The Sheikh's Secret Bride(Desert Rogues, Book 3)(47) by Susan Mallery
“Of course you’re welcome. But as to whether you should or not, that’s your decision.”
Liana pressed her lips together. If she wanted to get to know her husband, she was going to have to start to understand his world. In her mind, attending a formal state dinner was about as appealing as a foot surgery and a root canal on the same day. But it would give her an idea about what she was up against.
“I’d like to go, but I don’t think I have anything to wear.”
Dora smiled “That is the least of your problems. Between us, Heidi and I have dozens of gowns, many of which have never been worn. In fact—” Dora tapped her forefinger against her lower lip “—you’re a couple of inches taller than either Heidi or myself, but I do have a gown that is a little long. I haven’t bothered to have it taken up, mostly because I didn’t think the style would flatter me.” She patted her hips. “Those of us shaped like a pear have to worry about certain dresses emphasizing the wrong thing. But you’re more balanced.”
Liana was about to point out that she was also twenty pounds overweight, but she figured there wasn’t any point. Either Dora’s dress would fit or it wouldn’t.
“If that doesn’t work, I’ll bet we can find something else,” Heidi said encouragingly. “Then we’ll do your makeup and pin up your hair and you’ll really feel like a princess.”
Liana doubted that was possible, but she decided not to point out the obvious—that she was a nobody and would remain a nobody. Maybe she could fake being a princess for a night.
Dora rose to her feet and led the way out of the harem. “How do you feel about tiaras?” she asked, her expression serious.
Liana blinked. “I’ve never thought about them one way or the other.”
“Then you’d better start thinking about them because you’ll be wearing one tonight.”
An honest-to-goodness tiara, Liana thought three hours later as she stared at herself in the mirror. Actually she was staring at a woman who looked a lot like herself but was really someone else. She’d never known she could look this good!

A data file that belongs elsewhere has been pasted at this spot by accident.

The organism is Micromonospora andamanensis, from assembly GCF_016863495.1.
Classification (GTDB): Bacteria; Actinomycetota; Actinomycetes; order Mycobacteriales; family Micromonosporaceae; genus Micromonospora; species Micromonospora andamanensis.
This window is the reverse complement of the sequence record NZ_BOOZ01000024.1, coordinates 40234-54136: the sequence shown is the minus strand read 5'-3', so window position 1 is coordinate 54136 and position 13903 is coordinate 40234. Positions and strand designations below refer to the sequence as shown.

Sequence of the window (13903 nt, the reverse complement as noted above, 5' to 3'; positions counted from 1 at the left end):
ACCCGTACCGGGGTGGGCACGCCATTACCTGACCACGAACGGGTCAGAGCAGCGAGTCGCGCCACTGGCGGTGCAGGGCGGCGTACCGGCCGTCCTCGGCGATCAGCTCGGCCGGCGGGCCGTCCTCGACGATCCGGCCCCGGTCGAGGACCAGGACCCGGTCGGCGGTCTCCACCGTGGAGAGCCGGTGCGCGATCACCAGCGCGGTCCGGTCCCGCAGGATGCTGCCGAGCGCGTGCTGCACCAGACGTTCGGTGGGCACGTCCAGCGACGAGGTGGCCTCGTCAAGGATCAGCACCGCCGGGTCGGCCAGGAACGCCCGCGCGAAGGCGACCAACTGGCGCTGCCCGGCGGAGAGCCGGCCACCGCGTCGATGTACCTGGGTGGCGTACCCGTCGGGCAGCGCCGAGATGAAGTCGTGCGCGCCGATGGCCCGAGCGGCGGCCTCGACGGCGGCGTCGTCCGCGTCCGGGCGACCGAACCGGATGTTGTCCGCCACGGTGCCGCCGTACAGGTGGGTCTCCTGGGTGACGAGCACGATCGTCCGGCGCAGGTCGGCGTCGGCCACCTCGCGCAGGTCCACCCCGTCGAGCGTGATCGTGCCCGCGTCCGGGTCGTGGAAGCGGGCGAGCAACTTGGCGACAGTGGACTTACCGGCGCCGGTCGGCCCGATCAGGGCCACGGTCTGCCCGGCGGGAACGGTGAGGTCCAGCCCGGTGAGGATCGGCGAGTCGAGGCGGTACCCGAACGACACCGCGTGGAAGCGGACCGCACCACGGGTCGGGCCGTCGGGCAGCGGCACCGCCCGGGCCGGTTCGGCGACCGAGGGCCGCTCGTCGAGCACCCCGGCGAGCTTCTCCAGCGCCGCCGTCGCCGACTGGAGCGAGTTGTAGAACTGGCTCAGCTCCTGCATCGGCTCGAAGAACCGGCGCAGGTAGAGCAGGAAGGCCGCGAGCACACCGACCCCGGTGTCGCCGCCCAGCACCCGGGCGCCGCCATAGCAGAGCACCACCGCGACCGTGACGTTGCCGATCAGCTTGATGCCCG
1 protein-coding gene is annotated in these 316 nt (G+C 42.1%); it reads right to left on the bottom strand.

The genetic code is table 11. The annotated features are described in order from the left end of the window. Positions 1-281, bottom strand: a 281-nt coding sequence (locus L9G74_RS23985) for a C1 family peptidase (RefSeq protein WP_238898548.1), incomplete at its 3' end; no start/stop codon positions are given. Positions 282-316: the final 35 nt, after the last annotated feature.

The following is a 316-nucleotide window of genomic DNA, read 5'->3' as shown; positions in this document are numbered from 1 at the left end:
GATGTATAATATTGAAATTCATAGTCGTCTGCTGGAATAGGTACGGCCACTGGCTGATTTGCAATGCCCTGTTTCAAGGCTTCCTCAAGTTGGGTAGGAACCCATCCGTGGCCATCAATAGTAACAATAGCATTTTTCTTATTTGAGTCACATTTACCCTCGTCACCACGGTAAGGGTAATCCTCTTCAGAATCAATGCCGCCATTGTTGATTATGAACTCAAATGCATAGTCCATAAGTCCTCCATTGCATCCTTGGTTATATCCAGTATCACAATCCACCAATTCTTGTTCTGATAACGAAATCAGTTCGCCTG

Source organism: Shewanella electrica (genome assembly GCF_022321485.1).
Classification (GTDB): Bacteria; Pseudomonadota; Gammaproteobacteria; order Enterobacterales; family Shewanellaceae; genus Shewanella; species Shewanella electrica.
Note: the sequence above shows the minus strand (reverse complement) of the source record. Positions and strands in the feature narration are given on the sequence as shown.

Maybe it was the dress or the makeup or the diamonds glittering in her hair. Maybe it was a magic night, and she was caught up in the glow. Whatever the reason, she felt as if she actually looked like a princess.
The gown Dora had loaned her was midnight-blue velvet. The sweetheart neckline dipped low enough to show a hint of cle**age. The fabric smoothed over her body, emphasizing the good curves and hiding the bulges. Small capped sleeves left her arms bare, while the flowing fabric covered the rest of her to the floor.
After Liana was dressed, Heidi had seen to her hair, pulling it up and away from her face. Pins secured the elegant chignon in place. Her bangs had been curled and sprayed and behind them glittered a real diamond tiara. The gems sparkled, and that light added a glow to her eyes. Or maybe it was Fatima’s makeup. Liana had never been one to bother with cosmetics, but the king’s mother knew secrets that made eyes widen and skin seem porcelain perfect.
Liana’s gaze drifted over her reflection, taking in the color staining her cheeks and her mouth, the way her hairstyle made her neck appear long and slender. For the first time in her life she felt truly beautiful. Even if all the finery disappeared at midnight, she didn’t care. At least she’d had the experience of looking like a princess.
A knock at her door startled her. She walked slowly toward the entrance, her unfamiliar high heels slowing her down. But instead of finding Bethany or one of the servants waiting in the hall, she saw Malik standing there.
He wore a black tuxedo and white shirt. The combination of perfect tailoring and his impressive body nearly took her breath away. He was beautiful enough to star in all her daydreams for several lifetimes. Dark eyes regarded her thoughtfully.
“You look lovely,” he said.
She had to force herself to inhale before she could speak. “Ah, thanks.”
“I heard that you wished to attend the dinner tonight. We honor our neighbors to the east. Bahania is a country much like our own—a nation with a monarchy and a desire to maintain a hold on the past while moving toward the future. My grandmother is from that land.”
She nodded. Fatima had already told her a little about what to expect at the dinner. “Do you mind if I come along? You didn’t mention it to me, and if I’m intruding….” Her voice trailed off.
Malik’s expression hardened. “I didn’t tell you because you made it clear you weren’t interested in acting as my wife in any capacity. If that has changed, you are welcome to be at my side.”
He’d answered the question without telling her what he was thinking. But that didn’t surprise her. She’d hardly been open and friendly since finding out about their marriage. Not that he had any right to expect anything different from her. After all, he’d been completely wrong to trick her into marriage. Still, she was realistic enough to know that if she was really going to take the time to get to know the man, she had to stop being mad at him all of the time.
Before she could figure out what to say next, Malik thrust a wooden box into her hands. It was about the size of a loaf of bread.
“These are for you,” he said gruffly. “They are yours alone. They did not belong to Iman. What was hers was sold. I gave the proceeds to the poor.”
Liana had no idea what he was talking about until she opened the lid of the box and found herself staring at a collection of jewels. Diamonds, sapphires, rubies, emeralds and pearls lay tangled together. The display was so opulent, she had a fleeting thought that they couldn’t possibly be real. Yet she knew they were.
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